Year : 2019 | Volume
: 35 | Issue : 2 | Page : 236--241
Psychomotor recovery of dexmedetomidine compared with propofol after sedation during spinal anesthesia: A randomized control trial
Tilak Perika1, Suman Lata Gupta1, Lenin Babu Elakkumanan1, Shivanand Kattimani2
1 Department of Anaesthesiology and Cirtical Care, JIPMER, Puducherry, India
2 Department of Psychiatry, JIPMER, Puducherry, India
Background and Aims: Early psychomotor recovery is an essential part of day care surgery which depends on brain integration of motor and sensory co-ordination. Even though dexmedetomidine is commonly used for day care procedures, the recovery profile was not studied. Hence, this study was designed to evaluate the psychomotor recovery of sedation with dexmedetomidine during spinal anesthesia.
Material and Methods: Sixty-six patients were included. Group D received dexmedetomidine 0.5 μg/kg (loading dose) followed by 0.2–1 μg/kg/hour. Group P received propofol infusion of 25–100 μg/kg/minute. Psychomotor recovery was assessed by finger-tapping, manual dexterity, visual spatial memory capacity, and pen and paper tests. Psychomotor tasks were given to the patients postoperatively at every 30 minutes for 2 hours followed by every hour up to 4 hours after surgery. Distribution of patients, age, weight, duration of surgery, and the level of sensory blockade was compared using independent t-test. Student's t-test has been used to find the significance of parameters such as heart rate, mean arterial pressure, oxygen saturation (SpO2), psychomotor recovery between two groups. P < 0.05 was considered as significant.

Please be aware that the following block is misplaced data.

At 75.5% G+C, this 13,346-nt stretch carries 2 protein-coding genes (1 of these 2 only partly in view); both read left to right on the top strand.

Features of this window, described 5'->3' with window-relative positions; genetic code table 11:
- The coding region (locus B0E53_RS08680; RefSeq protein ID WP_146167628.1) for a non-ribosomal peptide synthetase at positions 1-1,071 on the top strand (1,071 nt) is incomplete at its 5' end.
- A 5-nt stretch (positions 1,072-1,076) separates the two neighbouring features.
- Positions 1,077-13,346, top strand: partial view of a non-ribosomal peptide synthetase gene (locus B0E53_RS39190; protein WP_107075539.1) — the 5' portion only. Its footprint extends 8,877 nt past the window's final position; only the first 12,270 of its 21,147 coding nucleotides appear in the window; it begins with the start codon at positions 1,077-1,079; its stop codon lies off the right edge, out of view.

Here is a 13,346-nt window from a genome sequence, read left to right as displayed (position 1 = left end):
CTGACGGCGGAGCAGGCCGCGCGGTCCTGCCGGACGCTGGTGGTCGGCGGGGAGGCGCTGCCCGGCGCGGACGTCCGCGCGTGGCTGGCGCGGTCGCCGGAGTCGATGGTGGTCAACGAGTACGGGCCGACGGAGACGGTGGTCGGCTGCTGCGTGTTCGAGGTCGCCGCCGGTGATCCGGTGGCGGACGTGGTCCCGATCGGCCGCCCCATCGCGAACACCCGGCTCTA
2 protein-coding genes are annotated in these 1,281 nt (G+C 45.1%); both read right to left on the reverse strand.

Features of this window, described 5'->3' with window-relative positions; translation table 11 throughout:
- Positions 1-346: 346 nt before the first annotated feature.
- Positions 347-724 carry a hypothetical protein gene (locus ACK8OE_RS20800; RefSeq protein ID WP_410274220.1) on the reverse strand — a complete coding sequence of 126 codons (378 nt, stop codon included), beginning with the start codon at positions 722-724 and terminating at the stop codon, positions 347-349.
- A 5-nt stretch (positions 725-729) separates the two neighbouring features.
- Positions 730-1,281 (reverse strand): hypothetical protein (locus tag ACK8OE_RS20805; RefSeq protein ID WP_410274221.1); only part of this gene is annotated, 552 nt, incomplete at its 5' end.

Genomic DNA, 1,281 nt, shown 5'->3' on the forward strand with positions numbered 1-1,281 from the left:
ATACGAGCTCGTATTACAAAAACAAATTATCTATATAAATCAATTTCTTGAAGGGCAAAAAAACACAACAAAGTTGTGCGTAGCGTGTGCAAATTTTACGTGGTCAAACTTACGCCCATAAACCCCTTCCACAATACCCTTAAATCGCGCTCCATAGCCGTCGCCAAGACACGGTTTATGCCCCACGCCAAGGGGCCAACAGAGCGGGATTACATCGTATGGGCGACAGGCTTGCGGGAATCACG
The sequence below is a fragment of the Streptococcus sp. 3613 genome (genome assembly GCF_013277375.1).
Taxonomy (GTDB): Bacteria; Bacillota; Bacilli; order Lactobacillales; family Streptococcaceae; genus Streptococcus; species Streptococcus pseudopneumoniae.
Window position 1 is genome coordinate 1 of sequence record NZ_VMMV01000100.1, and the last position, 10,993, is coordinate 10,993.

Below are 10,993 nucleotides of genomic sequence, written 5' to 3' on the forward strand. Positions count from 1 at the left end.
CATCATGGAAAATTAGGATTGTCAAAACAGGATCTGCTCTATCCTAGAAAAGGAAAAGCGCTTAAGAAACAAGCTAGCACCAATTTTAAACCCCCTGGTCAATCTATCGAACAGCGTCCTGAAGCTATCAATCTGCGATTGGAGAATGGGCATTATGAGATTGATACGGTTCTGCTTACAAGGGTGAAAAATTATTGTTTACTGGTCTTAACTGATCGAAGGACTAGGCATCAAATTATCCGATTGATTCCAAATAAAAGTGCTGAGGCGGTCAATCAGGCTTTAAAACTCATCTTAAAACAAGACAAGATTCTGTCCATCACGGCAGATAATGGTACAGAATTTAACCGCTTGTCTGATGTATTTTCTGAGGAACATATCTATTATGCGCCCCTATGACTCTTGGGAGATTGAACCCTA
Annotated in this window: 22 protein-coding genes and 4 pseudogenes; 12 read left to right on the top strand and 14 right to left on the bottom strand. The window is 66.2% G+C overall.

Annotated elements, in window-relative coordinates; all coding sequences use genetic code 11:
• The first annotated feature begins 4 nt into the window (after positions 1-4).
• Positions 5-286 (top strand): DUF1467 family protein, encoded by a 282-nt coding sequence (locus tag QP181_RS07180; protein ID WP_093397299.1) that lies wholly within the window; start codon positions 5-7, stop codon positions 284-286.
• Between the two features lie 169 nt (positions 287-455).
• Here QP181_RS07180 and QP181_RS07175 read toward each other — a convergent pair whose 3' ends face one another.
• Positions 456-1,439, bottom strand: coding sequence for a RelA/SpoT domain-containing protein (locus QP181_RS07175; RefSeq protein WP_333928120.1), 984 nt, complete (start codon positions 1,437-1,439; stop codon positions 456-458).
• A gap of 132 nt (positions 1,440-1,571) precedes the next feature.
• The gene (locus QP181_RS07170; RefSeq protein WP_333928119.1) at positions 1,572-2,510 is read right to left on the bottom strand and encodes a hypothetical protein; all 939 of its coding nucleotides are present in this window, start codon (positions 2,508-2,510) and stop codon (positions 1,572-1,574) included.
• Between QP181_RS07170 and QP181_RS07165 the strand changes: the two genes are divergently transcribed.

Results: The motor recovery using finger tapping test was faster in Group D than Group P (73.94 ± 42.13 vs 101.21 ± 37.98 minutes, P–value = 0.007). Motor recovery using peg board test was faster in Group P than Group D (82.12 ± 40.37 vs 99.39 ± 43.08 minutes, P–value = 0.098). Visual spatial capacity memory test and pen and paper test were unaffected.
Conclusions: We conclude that patients who received dexmedetomidine showed earlier recovery with finger tapping test. Hence, we suggest to use dexmedetomidine for complete psychomotor recovery and fast-track discharging of the patient after spinal anesthesia.
Suman Lata Gupta
Department of Anaesthesiology and Cirtical Care, JIPMER, Puducherry - 605 005
|How to cite this article:|
Perika T, Gupta SL, Elakkumanan LB, Kattimani S. Psychomotor recovery of dexmedetomidine compared with propofol after sedation during spinal anesthesia: A randomized control trial.J Anaesthesiol Clin Pharmacol 2019;35:236-241
|How to cite this URL:|
Perika T, Gupta SL, Elakkumanan LB, Kattimani S. Psychomotor recovery of dexmedetomidine compared with propofol after sedation during spinal anesthesia: A randomized control trial. J Anaesthesiol Clin Pharmacol [serial online] 2019 [cited 2019 Aug 22 ];35:236-241
Available from: http://www.joacp.org/article.asp?issn=0970-9185;year=2019;volume=35;issue=2;spage=236;epage=241;aulast=Perika;type=0